Meet our inquisitive, play-fighting family of Sumatran orangutans

Our orangutans live in their beautiful island home with Hazel, the white-handed gibbon and Genta, our male northern white-cheeked gibbon. Their enclosure has high platforms to sit on, netting to rest in and ropes to swing on.

Alongside people-watching, they spend their days play-fighting, cuddling up with blankets made from hessian sacks, and enjoying the extra treats hidden around the islands.

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Animal facts

Key facts about the Sumatran orangutan

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I'm found in Indonesia

Sumatran orangutans live in the rainforests of northern Sumatra.

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My favourite food is fruit

In the wild, Sumatran orangutans love durian fruit, which is notoriously smelly and tastes like sweet, cheesy, garlic custard!

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I'm the largest tree-dwelling animal

Sumatran orangutans live in the trees and rarely travel across the forest floor.


DNA shared with humans


Average life expectancy


Adult male height

Orangutans at Jersey Zoo

Meet the family

Sumatran Orangutan Dagu at Jersey Zoo
Dagu – the dominant male

Recognisable by his flanges (cheek pads), Dagu is fascinated by children and often seen interacting with young visitors.

Sumatran Orangutan swings from a rope
Dana – the protective mum

Dana was thought to be infertile until her 'miracle baby' arrived!

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Anette – the inquisitive one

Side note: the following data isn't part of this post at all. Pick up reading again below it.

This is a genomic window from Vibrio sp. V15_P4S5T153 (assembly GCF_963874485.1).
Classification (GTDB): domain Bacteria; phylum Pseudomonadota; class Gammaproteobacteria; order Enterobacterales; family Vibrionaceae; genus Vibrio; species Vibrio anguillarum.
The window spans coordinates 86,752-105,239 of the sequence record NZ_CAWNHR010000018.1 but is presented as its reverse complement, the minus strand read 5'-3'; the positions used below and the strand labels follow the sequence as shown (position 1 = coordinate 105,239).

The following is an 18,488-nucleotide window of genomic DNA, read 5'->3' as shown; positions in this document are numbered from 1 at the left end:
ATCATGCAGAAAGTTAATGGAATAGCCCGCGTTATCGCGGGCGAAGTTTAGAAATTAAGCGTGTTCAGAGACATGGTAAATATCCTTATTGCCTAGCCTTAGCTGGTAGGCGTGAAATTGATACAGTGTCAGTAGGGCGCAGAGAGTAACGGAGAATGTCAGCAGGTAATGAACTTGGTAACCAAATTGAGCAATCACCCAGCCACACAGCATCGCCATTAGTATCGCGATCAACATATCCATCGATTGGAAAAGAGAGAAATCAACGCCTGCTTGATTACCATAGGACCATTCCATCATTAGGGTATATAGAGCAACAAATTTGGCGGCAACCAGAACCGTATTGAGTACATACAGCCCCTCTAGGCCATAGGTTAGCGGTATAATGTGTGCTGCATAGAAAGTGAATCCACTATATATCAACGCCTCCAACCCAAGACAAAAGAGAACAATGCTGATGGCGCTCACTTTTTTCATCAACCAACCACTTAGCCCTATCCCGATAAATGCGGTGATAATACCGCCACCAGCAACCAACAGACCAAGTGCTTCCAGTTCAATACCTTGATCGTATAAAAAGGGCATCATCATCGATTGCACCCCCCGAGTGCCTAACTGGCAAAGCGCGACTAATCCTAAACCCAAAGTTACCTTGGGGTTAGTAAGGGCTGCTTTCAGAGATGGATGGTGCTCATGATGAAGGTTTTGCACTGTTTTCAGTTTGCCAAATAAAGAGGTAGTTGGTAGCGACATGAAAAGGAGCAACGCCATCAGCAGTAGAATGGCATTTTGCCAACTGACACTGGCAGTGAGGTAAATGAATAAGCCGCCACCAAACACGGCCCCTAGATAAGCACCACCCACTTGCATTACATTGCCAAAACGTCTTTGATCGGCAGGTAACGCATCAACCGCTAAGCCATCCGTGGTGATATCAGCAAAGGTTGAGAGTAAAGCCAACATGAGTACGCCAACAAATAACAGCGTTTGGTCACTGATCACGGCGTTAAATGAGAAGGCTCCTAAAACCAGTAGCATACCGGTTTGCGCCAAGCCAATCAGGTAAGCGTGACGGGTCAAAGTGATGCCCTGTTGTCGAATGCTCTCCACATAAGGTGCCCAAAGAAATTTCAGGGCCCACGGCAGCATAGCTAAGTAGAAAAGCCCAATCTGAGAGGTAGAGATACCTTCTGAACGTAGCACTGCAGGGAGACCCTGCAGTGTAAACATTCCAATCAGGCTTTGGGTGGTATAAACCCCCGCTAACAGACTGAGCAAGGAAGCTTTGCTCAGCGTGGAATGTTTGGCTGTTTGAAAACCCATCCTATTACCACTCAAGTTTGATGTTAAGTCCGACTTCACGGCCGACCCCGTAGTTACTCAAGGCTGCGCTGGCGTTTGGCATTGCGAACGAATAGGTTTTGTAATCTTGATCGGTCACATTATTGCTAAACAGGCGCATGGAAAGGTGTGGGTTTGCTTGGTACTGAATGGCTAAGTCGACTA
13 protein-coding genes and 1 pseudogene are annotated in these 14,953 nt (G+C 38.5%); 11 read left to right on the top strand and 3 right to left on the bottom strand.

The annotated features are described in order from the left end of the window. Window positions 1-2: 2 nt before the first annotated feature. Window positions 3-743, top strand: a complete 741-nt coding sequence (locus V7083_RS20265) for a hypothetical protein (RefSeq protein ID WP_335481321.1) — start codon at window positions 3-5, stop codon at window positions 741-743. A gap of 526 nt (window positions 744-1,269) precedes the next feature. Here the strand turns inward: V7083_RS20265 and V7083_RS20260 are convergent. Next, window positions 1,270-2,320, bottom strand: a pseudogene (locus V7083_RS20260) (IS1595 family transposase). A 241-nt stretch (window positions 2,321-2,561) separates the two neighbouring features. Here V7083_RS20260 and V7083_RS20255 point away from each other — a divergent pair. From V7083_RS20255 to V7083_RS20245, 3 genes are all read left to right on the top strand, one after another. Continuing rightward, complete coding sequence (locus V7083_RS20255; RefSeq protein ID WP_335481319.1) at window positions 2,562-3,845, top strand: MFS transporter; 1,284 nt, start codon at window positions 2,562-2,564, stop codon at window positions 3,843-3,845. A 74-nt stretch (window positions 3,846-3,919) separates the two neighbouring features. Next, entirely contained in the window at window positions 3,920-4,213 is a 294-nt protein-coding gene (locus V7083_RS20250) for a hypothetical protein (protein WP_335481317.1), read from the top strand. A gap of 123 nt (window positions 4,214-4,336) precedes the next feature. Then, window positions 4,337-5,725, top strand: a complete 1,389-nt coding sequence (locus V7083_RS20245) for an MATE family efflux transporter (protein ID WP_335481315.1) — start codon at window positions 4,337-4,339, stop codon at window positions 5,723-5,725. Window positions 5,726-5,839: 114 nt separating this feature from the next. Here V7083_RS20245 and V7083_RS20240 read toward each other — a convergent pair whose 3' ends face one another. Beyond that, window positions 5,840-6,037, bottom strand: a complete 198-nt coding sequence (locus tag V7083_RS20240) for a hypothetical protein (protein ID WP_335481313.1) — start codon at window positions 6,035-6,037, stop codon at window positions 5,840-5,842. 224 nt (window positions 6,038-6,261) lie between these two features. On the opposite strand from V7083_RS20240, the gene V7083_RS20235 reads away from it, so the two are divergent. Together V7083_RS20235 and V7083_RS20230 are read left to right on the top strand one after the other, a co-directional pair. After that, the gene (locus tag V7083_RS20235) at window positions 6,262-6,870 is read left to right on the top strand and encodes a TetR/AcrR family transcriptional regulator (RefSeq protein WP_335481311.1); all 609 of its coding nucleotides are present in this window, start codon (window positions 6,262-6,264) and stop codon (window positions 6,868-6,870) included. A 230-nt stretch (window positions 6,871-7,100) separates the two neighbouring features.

Relaxed mum to cheeky Jantho, Anette is very interested in people and often seen at the window interacting with visitors.

Sumatran Orangutan at Jersey Zoo
Jiwa – the cheeky chap

Jiwa loves wrestling with his half-brother Jantho, and enjoys playing with cardboard boxes and stealing food!

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Jantho – the playful one

Jantho loves playing with Jiwa and is often seen hiding under sacks and eating blackberries from the bushes outside.

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Struggling to survive in the wild

Orangutans are only found on the Southeast Asian islands of Sumatra and Borneo. There are three species of orangutan – Sumatran, Bornean and Tapanuli. In Malay, 'orang' means person and 'utan' means forest, making these tree-dwelling apes the people of the forest.

Sumatran orangutans are in critical danger of extinction, with wild populations in decline. They face a number of threats from humans including habitat destruction caused by commercial farming, and poaching for the illegal pet trade.

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How your visit helps orangutans in the wild

The orangutans at Jersey Zoo play an important role in ensuring people are aware of their plight in the wild. They are ambassadors for their wild relatives, inspiring generations of visitors and conservationists to do more to protect them.

In partnership with the Sumatran Orangutan Conservation Programme (SOCP), Durrell is protecting these amazing apes by advising colleagues and helping with the design and build of the ‘Haven’, a centre for conservation and education near the city of Medan in Sumatra.

Help us care for our orangutans